Voting Against Torture

Voting Against Torture

Voting Against Torture

The latest chatter in cyberspace.
Oct. 6 2005 7:19 PM

Voting Against Torture

Bloggers applaud the Senate's overwhelming approval of an anti-torture measure, ponder the significance of allegations that a former Marine sneaked classified documents from the White House, and assess Al Gore's speech to a media conference.

Voting against torture: Led by Republican Sen. John McCain, the Senate voted Wednesday to "establish uniform standards for the interrogation of people detained by U.S. military personnel, prohibiting 'cruel, inhuman or degrading' treatment while they are in U.S. custody." The measure, at least in part a response to the claims by Army Capt. Ian Fishback of further abuse of Iraqi prisoners, passed 90-9. 

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Conservative Andrew Sullivan, a critic of the administration's torture stance since at least Abu Ghraib, cheers the measure: "I am completely convinced that the courage of Ian Fishback contributed to this—as did ... the support of every patriot eager to restore honor and integrity to the armed services. I write this with tears in my eyes." Dissenters are few. For civil-liberties enthusiast Paul Anderson at The Daily Compendium, the measure only reinforces the growing disconnect between the administration and the public. "It shows how far outside the mainstream the Bush Administration has been with regards to the detainee issue. And who developed the policy? Alberto Gonzalez and Harriet Miers as White House Counsels respectively." At Right Thinking From the Left Coast, disillusioned Bush backer Lee celebrates the measure because, "Our troops deserve better than being set up as a patsy for generals and DoD civilian executives." He also notes that its overwhelming approval is "an astonishing rebuke of Bush by a GOP-dominated Senate." Left-leaning Ken at Heraldblog, a Milwaukee small-business owner, concurs that this is a rebuke of "Bush Rumsfeld, and the rest of the incompetent buffoons," and is grateful that "90 other Senators affirmed the primacy of American values and ideas, especially in time of war."

At Right-Wing of the Gods, a group blog for conservative pagans, U.S. soldier Dans claims "the biggest reason I oppose this is the arrogance it takes for a U.S. Senator thinks he should define military policy within it's own ranks. Dans wonders if McCain's meddling because, "he [is] trying to earn votes by giving the ACLU and their buddies political ammunition to undermine the military's efforts." Greyhawk at military blog The Mudville Gazette provides an explanatory post that details the bill's language and notes, "Interesting that in responding to claims that the Army has failed to provide guidance to soldiers the Senate has endorsed the published Army guidance to soldiers as the definitive response."

Click here for more commentary on McCain's measure.

Spies in the House? The Justice Department is investigating whether former Marine Leandro Aragoncillo pilfered classified documents while working the security detail in the White House from 1999 to 2003. Officials suspect Aragoncillo passed the docs to politicians in his native Philippines. After leaving the White House, Agaoncillo then went on to work at the FBI as an analyst.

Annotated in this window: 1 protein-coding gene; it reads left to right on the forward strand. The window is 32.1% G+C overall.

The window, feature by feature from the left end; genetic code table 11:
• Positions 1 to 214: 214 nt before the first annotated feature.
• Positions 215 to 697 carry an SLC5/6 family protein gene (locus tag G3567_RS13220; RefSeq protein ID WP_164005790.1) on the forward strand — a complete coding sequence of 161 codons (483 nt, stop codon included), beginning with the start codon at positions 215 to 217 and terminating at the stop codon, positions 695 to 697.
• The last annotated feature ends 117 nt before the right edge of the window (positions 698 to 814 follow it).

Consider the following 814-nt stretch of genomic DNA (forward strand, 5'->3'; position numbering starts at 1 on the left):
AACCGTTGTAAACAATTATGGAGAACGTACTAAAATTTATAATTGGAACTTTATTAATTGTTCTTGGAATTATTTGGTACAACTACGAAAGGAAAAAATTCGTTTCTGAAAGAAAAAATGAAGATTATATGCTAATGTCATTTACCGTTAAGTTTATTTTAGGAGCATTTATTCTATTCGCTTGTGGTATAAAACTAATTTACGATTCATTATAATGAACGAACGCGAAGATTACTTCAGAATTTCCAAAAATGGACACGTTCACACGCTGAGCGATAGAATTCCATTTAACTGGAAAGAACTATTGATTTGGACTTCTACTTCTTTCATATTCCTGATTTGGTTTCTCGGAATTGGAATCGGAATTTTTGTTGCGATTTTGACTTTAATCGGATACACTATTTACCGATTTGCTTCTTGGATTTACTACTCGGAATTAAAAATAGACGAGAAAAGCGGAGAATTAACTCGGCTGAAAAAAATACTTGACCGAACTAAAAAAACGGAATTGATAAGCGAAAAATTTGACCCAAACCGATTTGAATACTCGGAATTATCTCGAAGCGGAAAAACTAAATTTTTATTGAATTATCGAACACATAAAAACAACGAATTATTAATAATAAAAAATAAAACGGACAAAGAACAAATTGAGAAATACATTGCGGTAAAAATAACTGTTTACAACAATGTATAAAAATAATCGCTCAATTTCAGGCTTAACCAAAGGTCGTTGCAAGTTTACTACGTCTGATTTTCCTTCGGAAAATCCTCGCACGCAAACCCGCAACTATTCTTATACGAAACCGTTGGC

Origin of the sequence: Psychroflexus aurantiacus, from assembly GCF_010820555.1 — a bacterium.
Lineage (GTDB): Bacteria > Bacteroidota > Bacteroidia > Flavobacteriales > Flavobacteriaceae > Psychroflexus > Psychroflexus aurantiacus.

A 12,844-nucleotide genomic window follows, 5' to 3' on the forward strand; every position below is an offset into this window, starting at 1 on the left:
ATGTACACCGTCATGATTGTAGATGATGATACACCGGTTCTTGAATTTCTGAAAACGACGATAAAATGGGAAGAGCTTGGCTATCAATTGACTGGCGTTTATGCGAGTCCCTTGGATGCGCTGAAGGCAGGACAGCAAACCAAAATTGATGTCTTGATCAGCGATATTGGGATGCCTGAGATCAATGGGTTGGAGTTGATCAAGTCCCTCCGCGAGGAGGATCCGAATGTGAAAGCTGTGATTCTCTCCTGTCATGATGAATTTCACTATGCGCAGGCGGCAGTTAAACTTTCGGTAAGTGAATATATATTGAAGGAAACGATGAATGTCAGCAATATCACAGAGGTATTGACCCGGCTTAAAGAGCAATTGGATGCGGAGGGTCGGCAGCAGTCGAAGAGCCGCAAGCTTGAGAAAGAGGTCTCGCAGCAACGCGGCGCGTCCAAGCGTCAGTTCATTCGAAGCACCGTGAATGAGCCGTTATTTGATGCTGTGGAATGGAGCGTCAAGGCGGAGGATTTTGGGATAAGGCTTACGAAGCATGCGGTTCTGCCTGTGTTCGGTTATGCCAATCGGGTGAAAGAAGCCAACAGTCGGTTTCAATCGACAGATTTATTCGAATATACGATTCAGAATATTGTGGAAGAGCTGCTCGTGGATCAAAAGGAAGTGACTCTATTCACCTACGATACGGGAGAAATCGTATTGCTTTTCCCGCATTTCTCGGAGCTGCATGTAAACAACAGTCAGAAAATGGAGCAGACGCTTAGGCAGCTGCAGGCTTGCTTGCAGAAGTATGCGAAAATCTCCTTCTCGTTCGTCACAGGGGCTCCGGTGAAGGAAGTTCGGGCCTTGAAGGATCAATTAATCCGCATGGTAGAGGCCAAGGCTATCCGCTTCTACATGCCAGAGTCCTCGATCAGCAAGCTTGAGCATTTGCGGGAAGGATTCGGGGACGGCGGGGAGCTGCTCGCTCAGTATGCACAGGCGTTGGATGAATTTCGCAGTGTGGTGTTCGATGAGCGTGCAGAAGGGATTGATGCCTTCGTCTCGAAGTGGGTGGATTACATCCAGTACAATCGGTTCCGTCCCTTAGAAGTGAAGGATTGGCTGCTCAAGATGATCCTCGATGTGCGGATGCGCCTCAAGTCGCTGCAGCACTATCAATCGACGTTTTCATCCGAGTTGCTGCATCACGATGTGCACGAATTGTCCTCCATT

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Commenter Beth at My Vast Right Wing Conspiracy comments, "Oh, brother. They'll try to make it a Bush FUBAR." Hoffmania's liberal Vic Harrvile jumps on the administration: "It happened in Dick Cheney's office. Between this and male escorts disguising as reporters, this is the most porous White House in history." Republican Mike at Clear and Present sums it up  in two words: "Oh no." Civil Commotion's Bob Felton gives the administration a pass on Aragoncillo's assignment to the VP's office because it's quite reasonable they "assumed he had been adequately vetted before assignment to Gore's staff." However he scratches is head at "the implication is that there's no in situ auditing system to know who is accessing which files. Nor is there, evidently, any monitoring of e-mail traffic."

For more blogger musings on the investigation click here.

Gore speaks: Former vice president Al Gore spoke Wednesday at a media conference in New York. Gore stated "that American democracy is in grave danger" and that "it is no longer possible to ignore the strangeness of our public discourse."

At Joe's Dartblog, the young conservative offers up this summary: "Al Gore gave a windy and inconsequential speech at a media conference. He doesn't like the fact that media is becoming decentralized, is the gist." After reading a transcript, Six Conservative Guys' Jason's reacted with pity and relief. "I didn't realize just how sad he personally has become. President Gore? I mean is that scary or what?" The Daily Cause contributor Polish Knight proclaims: "He's finally gone over the edge folks! Time for him to grow back the beard." Independent-minded Aaron over at Lifelike Pundits titles his entry "Thank God He Lost," and thinks Gore is "Fake, but Accurate." Nat DeWitt posts his approval on the liberal salon TPM Café: "Just as Al Gore hearkens back to a time of less toxic public discourse, his speech is a reminder that American politicians were once articulate, and even occasionally eloquent." And Birdherder fantasizes about a President Gore: "A speech he wrote himself and that was delivered competently. A thinker rather than the douchebag running the show now. He brings up many great points about how the US is fucked due to a profit driven media and an apathetic populace."

Click here for a transcript of the speech. Read more about the speech here.